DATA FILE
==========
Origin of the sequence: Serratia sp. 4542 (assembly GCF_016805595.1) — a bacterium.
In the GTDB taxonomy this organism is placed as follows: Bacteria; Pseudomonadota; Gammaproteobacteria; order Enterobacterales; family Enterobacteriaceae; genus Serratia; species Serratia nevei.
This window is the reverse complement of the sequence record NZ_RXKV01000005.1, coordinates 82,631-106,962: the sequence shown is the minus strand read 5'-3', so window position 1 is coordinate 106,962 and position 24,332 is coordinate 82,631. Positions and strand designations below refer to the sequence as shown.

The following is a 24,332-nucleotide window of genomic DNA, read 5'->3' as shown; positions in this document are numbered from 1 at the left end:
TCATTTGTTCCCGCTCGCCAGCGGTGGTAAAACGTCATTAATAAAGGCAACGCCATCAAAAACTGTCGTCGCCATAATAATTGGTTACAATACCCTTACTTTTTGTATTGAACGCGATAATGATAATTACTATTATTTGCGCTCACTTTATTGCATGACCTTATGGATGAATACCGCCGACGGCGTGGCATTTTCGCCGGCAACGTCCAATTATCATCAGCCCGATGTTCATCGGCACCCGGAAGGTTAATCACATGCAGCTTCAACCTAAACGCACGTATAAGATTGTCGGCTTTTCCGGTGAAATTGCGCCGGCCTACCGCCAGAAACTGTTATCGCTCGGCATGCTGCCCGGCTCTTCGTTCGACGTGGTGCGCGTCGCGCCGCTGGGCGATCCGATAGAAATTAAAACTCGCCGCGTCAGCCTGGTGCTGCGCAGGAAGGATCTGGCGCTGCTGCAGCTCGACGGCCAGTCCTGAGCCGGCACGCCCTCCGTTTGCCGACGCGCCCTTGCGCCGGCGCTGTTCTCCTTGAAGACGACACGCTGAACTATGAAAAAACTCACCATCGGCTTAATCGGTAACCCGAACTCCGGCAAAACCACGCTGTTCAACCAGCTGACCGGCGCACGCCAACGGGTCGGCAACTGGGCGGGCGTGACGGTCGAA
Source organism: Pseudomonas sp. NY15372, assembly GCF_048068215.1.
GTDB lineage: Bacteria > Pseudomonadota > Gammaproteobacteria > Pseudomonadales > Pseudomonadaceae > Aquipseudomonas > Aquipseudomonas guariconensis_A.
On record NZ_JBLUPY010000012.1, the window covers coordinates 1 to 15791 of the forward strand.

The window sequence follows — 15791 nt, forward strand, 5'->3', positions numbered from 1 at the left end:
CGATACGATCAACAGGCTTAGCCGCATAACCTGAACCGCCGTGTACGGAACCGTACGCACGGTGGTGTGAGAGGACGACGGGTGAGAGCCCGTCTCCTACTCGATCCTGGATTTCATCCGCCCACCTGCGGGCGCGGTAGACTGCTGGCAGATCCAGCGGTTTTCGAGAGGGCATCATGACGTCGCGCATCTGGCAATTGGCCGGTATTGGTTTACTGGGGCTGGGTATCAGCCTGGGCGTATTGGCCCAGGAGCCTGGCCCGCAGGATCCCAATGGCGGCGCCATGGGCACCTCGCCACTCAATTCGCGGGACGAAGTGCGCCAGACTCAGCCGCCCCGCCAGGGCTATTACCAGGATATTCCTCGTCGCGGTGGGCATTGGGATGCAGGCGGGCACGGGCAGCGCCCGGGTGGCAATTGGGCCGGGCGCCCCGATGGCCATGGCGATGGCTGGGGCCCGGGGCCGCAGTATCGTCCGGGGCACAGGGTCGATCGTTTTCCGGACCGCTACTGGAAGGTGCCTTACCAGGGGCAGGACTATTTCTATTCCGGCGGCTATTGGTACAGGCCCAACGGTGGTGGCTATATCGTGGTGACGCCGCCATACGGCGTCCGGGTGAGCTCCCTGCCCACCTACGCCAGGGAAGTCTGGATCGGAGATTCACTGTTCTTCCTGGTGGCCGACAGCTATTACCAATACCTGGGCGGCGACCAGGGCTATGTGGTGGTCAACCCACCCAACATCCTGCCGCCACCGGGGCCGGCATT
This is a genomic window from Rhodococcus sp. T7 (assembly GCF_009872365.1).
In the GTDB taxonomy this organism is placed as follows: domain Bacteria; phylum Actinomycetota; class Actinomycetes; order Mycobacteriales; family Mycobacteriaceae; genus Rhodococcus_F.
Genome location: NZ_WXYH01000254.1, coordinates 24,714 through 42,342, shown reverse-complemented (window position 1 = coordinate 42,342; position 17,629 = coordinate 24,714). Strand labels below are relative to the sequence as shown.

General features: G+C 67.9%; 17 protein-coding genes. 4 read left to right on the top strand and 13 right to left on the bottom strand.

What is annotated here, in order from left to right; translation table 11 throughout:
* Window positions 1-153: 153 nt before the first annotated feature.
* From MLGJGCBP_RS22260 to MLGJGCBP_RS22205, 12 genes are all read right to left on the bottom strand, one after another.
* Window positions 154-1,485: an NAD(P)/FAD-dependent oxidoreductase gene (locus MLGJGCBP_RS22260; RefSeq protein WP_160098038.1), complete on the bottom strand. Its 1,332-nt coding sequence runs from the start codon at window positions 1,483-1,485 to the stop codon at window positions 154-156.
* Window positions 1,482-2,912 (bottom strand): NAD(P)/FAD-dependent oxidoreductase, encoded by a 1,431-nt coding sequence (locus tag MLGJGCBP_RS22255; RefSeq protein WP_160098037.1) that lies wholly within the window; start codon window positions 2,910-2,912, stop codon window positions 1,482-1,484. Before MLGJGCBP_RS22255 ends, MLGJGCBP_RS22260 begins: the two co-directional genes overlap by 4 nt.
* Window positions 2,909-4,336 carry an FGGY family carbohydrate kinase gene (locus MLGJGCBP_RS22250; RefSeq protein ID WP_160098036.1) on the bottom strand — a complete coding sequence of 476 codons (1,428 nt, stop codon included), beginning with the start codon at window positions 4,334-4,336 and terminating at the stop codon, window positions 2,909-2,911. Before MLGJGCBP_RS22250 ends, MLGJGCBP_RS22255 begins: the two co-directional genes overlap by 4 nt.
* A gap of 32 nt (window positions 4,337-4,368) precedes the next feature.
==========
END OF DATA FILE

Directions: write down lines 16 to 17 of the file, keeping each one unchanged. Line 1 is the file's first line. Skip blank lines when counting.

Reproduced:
* Window positions 1-153: 153 nt before the first annotated feature.
* From MLGJGCBP_RS22260 to MLGJGCBP_RS22205, 12 genes are all read right to left on the bottom strand, one after another.